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Re: Mission to Mars, medical aspects

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  • Keiran Proffer
    Yes, very interesting. C S Lewis s grasp of science was shaky in the extreme. In some cases he ignored it: he knew that the idea of canals on Mars has been
    Message 1 of 2 , Jan 15, 2004
      Yes, very interesting. C S Lewis's grasp of science was shaky in
      the extreme. In some cases he ignored it: he knew that the idea
      of "canals" on Mars has been exploded before he wrote "Out of the
      Silent Planet". When he had Ramsom bathing in the celestial light he
      was making a riposte to Pascal who had worried about the vast
      emptiness of space, and asked why God had created it. Lewis was
      suggesting that space is in fact full. Here he may have been right:
      there is now talk of a structure to the vacuum of space, and of "dark
      matter" filling all the universe.
      As regards the problems described in the article, most of them
      have been handled in science fiction. The lack of gravity has been
      covered by having the space ship shaped like a cylinder and spinning
      on its axis. Unfortunately, the cylinder must be quite large in both
      directions for this to work. Also there must be a part of the ship
      which is not spinning, so that the pilot can see where he is going.
      Getting from the spinning to the non-spinning part causes problems.
      Protectiong from radiation has been handled by having a layer of
      ice round the ship. That is, take a lot of water up with you and let
      it freeze in space. Unfortunately, it will also evaporate off, so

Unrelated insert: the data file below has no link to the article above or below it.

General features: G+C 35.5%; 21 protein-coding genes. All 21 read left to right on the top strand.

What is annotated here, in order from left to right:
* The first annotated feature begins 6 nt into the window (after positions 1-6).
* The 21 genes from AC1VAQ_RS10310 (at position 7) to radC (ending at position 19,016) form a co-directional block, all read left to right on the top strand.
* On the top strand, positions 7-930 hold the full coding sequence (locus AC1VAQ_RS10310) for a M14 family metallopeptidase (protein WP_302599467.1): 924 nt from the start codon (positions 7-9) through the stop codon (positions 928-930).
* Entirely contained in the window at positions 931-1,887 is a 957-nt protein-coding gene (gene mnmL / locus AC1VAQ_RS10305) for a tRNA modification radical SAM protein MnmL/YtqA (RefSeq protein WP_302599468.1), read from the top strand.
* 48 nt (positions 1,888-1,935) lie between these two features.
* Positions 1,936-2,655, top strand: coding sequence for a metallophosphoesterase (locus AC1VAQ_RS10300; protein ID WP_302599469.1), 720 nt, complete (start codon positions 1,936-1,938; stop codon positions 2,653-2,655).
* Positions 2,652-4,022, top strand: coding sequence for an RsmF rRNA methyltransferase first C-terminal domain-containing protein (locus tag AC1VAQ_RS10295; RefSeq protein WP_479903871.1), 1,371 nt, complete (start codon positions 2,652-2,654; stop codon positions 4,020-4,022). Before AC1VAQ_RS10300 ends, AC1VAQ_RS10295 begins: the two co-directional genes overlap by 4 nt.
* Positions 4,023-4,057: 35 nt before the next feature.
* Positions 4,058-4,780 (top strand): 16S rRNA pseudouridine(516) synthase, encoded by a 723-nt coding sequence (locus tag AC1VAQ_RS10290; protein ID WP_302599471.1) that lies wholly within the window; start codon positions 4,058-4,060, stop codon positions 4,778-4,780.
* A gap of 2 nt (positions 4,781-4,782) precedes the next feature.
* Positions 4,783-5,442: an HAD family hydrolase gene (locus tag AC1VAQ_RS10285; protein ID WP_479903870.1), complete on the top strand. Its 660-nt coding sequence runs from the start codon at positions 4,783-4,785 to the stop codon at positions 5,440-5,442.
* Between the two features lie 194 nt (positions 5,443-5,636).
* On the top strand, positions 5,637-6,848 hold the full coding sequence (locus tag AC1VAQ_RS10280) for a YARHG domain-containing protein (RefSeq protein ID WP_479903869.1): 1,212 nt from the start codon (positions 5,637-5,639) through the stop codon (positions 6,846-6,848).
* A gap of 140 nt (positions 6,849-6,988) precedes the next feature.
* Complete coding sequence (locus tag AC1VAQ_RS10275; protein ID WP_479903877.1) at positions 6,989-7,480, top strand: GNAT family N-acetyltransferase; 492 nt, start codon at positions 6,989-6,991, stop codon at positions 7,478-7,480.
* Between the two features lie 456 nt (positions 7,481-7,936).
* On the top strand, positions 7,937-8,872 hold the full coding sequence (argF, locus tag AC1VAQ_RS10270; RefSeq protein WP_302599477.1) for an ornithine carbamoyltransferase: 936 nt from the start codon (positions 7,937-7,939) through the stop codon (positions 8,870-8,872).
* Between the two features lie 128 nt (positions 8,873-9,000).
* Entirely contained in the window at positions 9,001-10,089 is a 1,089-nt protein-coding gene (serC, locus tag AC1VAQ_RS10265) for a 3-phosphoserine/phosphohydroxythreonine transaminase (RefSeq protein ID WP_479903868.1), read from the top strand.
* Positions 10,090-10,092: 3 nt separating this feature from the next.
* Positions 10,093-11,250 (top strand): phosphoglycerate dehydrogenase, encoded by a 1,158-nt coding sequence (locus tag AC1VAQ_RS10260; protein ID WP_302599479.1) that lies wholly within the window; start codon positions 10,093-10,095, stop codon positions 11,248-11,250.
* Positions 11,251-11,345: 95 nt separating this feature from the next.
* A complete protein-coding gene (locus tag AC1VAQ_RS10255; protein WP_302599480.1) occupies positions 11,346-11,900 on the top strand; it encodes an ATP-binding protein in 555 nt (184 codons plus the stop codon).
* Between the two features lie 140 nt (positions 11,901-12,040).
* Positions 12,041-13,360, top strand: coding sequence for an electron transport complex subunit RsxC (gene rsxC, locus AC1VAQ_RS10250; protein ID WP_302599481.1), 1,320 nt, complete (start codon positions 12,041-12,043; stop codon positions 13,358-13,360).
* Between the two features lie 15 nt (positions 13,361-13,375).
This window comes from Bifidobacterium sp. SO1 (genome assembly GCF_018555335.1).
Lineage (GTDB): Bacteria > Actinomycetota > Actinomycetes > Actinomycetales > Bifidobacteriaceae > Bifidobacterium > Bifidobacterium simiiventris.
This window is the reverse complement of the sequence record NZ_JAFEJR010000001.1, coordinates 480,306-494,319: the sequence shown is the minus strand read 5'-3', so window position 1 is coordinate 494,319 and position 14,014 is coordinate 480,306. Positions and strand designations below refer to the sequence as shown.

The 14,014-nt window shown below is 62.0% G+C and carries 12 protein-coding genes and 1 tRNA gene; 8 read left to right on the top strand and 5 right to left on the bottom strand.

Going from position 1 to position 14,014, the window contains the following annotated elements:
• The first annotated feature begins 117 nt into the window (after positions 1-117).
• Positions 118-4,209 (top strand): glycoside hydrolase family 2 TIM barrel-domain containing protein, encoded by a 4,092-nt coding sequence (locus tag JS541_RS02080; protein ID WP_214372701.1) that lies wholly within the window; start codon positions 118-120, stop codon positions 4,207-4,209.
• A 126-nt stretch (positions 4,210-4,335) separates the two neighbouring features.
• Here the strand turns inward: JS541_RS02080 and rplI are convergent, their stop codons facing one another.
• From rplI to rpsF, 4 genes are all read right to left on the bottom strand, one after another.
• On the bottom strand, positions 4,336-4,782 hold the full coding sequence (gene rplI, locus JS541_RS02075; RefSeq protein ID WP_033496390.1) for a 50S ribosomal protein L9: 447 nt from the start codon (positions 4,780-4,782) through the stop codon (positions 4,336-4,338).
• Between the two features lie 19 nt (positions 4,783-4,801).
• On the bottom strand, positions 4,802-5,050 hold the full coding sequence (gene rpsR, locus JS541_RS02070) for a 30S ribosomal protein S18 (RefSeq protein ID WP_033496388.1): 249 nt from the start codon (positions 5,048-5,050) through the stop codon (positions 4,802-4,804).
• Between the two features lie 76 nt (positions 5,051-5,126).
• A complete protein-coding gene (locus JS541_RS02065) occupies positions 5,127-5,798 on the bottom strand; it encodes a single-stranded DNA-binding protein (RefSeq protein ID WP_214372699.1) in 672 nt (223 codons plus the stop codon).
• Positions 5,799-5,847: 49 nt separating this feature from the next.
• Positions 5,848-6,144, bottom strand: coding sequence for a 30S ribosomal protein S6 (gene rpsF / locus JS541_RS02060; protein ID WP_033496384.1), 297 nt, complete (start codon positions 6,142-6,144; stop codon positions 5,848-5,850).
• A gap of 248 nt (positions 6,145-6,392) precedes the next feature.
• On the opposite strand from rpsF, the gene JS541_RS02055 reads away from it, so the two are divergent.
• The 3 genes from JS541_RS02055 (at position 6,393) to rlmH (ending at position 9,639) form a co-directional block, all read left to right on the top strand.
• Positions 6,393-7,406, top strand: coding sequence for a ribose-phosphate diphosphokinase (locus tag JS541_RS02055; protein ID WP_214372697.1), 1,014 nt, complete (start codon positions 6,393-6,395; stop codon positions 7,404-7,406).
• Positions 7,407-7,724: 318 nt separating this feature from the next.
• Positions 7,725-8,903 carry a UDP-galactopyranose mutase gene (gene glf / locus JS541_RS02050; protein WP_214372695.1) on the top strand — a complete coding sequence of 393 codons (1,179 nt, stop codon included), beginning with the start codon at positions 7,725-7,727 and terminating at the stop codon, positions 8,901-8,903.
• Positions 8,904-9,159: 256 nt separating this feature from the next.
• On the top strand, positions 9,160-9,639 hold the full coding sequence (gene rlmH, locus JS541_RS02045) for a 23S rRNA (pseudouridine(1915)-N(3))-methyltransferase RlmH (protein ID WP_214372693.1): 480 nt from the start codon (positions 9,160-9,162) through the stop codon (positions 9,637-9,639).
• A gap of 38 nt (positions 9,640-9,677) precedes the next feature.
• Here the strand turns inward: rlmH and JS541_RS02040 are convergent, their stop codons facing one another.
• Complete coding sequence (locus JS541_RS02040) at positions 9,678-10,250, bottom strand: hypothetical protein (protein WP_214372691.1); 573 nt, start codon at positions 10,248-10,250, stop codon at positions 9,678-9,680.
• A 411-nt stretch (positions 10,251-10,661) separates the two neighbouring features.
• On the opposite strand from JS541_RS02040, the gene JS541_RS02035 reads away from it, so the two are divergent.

even the ice must be enclosed in a shell of metal or something.
      In the end you have a large cylinder with a metal hull, then a
      layer of ice or some medium which absorbs radiation, then another
      hull. At this poiint the whole thing gets so cumbersome that the
      author decide to send his travellers by hyperspace.

      Keiran Proffer

      --- In mythsoc@yahoogroups.com, Stolzi@a... wrote:
      > This article is extremely interesting to anyone with interest in
      > travel, but I post it here for another reason. One of the chief
      hazards it posits
      > is the danger that cosmic radiation will greatly increase the risk
      of cancer in
      > space voyagers.
      > http://www.jeromegroopman.com/mom.html
      > This puts an ironic note to CS Lewis' imagination of
      Ransom "bathing" in the
      > beneficent rays of the Field of Arbol. And even more ironic
      considering that
      > Lewis' beloved wife died of cancer which was most likely due to
      exposure to
      > radiation in her childhood.
      > Diamond Proudbrook
      > [Non-text portions of this message have been removed]
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